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Synergy Sequencer album cover
3.31 | 28 ratings | 3 reviews | 14% 5 stars

Good, but non-essential

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Studio Album, released in 1976

Songs / Tracks Listing

1. S-Scape (5:48)
2. Chateau (4:16)
3. Cybersports (4:37)
4. Classical Gas (2:59)
5. Paradox:
- a) Largo-New World Symphony (3:47)
- b) Icarus (3:15)
6. Sequence 14 (11:17)

Total time 35:59

Bonus track on 2003 remaster:
7. Sequence 14 (1975 Original Demo) (4:42)

Line-up / Musicians

- Larry Fast / Moog synths (Modular, Minimoog, Micromoog, Ribbon Controller) Oberheim expander module / DS2 sequencer, electronics, programming, arrangements

- Marty Scott / arrangements, producer

Releases information

Artwork: Larry Laslo

LP Passport Records ‎- PB 6002 (1976, US)

CD Passport Records ‎- PBCD 6002 (1986, US)
CD Voiceprint ‎- VP296CD (2003, UK) Remastered by Larry Fast with a bonus track
CD Third Contact ‎- 3CR 10021 (2013, US)

Thanks to Retrovertigo for the addition
and to Quinino for the last updates
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SYNERGY Sequencer ratings distribution

(28 ratings)
Essential: a masterpiece of rock music(14%)
Excellent addition to any rock music collection(25%)
Good, but non-essential (39%)
Collectors/fans only (14%)
Poor. Only for completionists (7%)

SYNERGY Sequencer reviews

Showing all collaborators reviews and last reviews preview | Show all reviews/ratings

Collaborators/Experts Reviews

Review by greenback
SPECIAL COLLABORATOR Honorary Collaborator
3 stars This electronic keyboards music album is quite artificial although it clearly has tender & charming elements. The miscellaneous sequencers are still quite melodic, but the airs are definitely less catchy than on the previous album; actually, the previous record "Electronic realizations..." is more symphonic, more sophisticated, more catchy and more accessible. The only song that sounds a bit alike is "Chateaux". There are tons of futuristic keyboards that sometimes sound a bit experimental. The sound is good, the keyboards are dynamic and restless, but the compositions do not have enough subtlety. If you find this record not melodic and catchy enough, then I do not recommend you the next records from Synergy, since they are even more experimental and cold.

Rating: 3.5 stars

Review by Evolver
SPECIAL COLLABORATOR Crossover & JR/F/Canterbury Teams
4 stars In some ways, Larry Fast's followup to the first Synergy album was an improvement. His own compositions are better here than on that first album. The liveliness of his songs, and the freshness (for 1976) of his synth sounds made this a favorite of mine back when it was released.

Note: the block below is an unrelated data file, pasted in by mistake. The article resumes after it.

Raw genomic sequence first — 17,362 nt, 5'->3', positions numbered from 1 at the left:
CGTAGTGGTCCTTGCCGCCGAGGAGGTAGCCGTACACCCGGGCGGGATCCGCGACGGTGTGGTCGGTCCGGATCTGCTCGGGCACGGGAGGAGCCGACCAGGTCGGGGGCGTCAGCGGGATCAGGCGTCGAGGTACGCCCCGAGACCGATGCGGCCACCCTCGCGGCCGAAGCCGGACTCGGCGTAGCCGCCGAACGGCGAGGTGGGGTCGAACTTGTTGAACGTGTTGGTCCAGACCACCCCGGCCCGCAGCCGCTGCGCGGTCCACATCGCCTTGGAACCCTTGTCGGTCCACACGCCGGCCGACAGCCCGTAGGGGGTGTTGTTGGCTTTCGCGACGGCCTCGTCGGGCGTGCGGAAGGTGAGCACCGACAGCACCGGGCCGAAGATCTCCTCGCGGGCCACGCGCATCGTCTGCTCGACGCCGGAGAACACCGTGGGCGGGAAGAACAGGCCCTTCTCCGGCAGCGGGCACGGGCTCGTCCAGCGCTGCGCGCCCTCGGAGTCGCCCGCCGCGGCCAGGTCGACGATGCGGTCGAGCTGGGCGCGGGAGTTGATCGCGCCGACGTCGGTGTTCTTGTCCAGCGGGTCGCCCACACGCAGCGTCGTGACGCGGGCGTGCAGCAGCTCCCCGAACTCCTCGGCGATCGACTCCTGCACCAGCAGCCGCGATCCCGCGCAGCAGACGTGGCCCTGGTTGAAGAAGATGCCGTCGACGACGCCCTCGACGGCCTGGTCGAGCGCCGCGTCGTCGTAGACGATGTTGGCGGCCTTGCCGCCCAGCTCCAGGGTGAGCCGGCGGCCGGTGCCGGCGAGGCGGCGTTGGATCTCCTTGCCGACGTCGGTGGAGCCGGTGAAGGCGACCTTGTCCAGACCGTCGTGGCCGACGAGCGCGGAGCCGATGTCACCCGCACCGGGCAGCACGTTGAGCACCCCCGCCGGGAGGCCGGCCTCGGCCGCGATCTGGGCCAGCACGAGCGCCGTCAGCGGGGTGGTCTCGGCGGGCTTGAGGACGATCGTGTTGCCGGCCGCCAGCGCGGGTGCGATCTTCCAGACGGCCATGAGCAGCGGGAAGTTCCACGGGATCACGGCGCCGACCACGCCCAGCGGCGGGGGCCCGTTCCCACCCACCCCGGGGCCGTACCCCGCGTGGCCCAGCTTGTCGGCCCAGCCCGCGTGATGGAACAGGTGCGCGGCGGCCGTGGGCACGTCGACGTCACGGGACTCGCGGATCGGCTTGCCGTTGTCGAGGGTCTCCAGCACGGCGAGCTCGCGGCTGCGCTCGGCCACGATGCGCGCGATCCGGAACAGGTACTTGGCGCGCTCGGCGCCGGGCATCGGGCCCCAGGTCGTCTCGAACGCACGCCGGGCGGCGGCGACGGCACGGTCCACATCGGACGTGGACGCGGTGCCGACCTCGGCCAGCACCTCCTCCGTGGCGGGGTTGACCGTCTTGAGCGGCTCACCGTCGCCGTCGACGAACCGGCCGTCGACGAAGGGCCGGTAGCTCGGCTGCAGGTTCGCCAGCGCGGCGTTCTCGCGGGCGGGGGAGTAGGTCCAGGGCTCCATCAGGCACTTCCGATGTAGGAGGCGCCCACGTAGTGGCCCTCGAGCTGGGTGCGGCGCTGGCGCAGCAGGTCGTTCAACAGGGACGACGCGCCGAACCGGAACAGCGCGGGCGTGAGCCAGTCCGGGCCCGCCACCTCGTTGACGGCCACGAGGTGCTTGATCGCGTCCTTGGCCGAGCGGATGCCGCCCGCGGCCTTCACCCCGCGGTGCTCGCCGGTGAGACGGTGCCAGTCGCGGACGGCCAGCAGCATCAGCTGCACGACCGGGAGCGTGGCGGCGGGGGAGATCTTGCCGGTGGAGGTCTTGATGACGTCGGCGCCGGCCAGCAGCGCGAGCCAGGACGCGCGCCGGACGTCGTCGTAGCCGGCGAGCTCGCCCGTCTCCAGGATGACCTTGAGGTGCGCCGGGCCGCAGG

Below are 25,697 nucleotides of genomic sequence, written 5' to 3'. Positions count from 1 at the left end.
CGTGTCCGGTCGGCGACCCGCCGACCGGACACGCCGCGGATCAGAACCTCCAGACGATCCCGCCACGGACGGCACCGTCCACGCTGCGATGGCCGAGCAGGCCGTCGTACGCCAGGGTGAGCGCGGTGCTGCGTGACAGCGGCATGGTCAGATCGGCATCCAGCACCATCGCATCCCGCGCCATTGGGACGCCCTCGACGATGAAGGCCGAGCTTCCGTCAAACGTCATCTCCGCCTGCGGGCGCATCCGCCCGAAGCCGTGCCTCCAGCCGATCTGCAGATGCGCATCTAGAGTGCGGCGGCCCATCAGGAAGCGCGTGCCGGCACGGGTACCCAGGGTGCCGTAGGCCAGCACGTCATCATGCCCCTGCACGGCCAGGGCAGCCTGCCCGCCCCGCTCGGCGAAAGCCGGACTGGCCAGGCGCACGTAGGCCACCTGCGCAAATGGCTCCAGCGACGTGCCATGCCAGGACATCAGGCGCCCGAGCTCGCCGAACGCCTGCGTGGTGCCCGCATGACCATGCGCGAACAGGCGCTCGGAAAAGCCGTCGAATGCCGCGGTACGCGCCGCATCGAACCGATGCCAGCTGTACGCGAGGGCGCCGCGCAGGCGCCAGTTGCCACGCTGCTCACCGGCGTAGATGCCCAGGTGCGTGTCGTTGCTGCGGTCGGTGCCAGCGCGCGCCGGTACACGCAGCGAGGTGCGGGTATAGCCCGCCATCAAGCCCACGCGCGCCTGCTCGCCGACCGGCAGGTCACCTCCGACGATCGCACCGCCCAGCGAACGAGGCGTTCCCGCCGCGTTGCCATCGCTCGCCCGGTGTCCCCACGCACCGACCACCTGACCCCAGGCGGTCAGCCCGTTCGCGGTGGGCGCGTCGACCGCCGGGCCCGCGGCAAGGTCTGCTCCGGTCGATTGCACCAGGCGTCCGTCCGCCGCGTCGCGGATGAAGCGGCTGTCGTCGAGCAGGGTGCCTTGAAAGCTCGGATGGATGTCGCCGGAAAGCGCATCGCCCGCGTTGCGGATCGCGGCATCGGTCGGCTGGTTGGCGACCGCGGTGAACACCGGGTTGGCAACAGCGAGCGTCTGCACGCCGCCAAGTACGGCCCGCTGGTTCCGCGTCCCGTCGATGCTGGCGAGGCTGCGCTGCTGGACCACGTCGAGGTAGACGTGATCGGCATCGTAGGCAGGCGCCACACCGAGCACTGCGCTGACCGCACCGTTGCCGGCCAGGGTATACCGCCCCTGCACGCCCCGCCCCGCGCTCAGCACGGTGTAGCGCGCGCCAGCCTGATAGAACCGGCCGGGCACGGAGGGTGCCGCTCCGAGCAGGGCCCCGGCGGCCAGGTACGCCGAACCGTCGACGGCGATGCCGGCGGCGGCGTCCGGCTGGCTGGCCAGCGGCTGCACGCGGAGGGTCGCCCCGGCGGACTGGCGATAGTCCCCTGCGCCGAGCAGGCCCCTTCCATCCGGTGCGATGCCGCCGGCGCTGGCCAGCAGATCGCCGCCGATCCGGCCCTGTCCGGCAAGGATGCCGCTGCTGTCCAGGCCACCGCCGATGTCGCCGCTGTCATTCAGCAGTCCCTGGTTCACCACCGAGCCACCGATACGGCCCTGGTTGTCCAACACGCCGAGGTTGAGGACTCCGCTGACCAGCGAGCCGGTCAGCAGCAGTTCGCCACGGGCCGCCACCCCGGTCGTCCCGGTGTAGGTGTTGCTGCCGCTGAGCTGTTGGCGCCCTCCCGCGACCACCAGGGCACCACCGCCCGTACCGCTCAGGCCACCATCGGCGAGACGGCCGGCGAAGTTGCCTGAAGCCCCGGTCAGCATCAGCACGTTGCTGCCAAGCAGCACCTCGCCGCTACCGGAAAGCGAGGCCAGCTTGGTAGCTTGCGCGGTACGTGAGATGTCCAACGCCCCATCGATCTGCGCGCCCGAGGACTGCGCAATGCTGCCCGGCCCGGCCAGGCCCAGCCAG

It's in his choice of cover songs where Fast lapses here. Attempting Slaughter On Tenth Avenue was a bold decision. And one that he pulled off astonishingly well. On this album, he plays Mason Williams' Classical Gas, a pseudo-classical hit single, and the not very daring choice is fairly well done, but the obviousness of the selection diminishes the track. His other cover piece is an excerpt from Dvorak's New World Symphony, a grand classic which is impossible to perform without invoking massive yawns.

As I mentioned above, Fast's own pieces, which make up the bulk of the album, are good enough to more than make up for the lackluster covers. Cybersports and (Sequence) 14 are the two that consistantly grab my attention.

Another must for synth fanatics.

Review by Conor Fynes
3 stars 'Sequencer' - Synergy (6/10)

Electronic pioneer Larry Fast's second album is a neoclassical exploration that verges on the ambient. Along with others such as Jean-Michel Jarre and Vangelis, Synergy was helping to define the electronic genre, using these new sounds to transport listeners to other worlds and dimensions. 'Sequencer' certainly maintains the astral sense of adventure that largely defined electronica in this period, but all the same, I find the sound a little too thin to provde a truly memorable experience.

As is evident with Fast's use of faux-harpichords and baroque scales, Synergy is very much a project rooted in classical music. Although electronic music is now in the hands of the dance- craving masses, 'Sequencer' reminds me that this once young style of music was under the direction and control of modern classical composers. The electronic palette of sounds does work for the classical compositions that Larry Fast crafts here; although lacking the same dynamic and richness that an orchestra would have, the synths make these old conventions sound new again, a nice fit for the space age. As far as the compositions on 'Sequencer' go, there are some rich ideas here, and moments where all of the synths come together to create something rather majestic. As a rule though, there is that feeling that Synergy needs to diversify itself; using only a few different synth sounds, many of these compositions end up tasting the same. Paired with a somewhat thin recording sound and the odd time where a spacey effect feels wholly out of place (such as a high pitched squeal during the cover of Mason William's acoustic piece 'Classical Gas'), I don't find myself as impressed by the work here as I am by some of the better focused electronic albums of the period.

Synergy can really be lauded for its ability to take the approach of classical music and somewhat gracefully transpose it into the world of electronics. The music is pleasant to listen to, but washes over me rather than capturing and holding my attention. With compositions a little more eventful and dynamic, and a more filling presentation, 'Sequencer' may have been a lot better.

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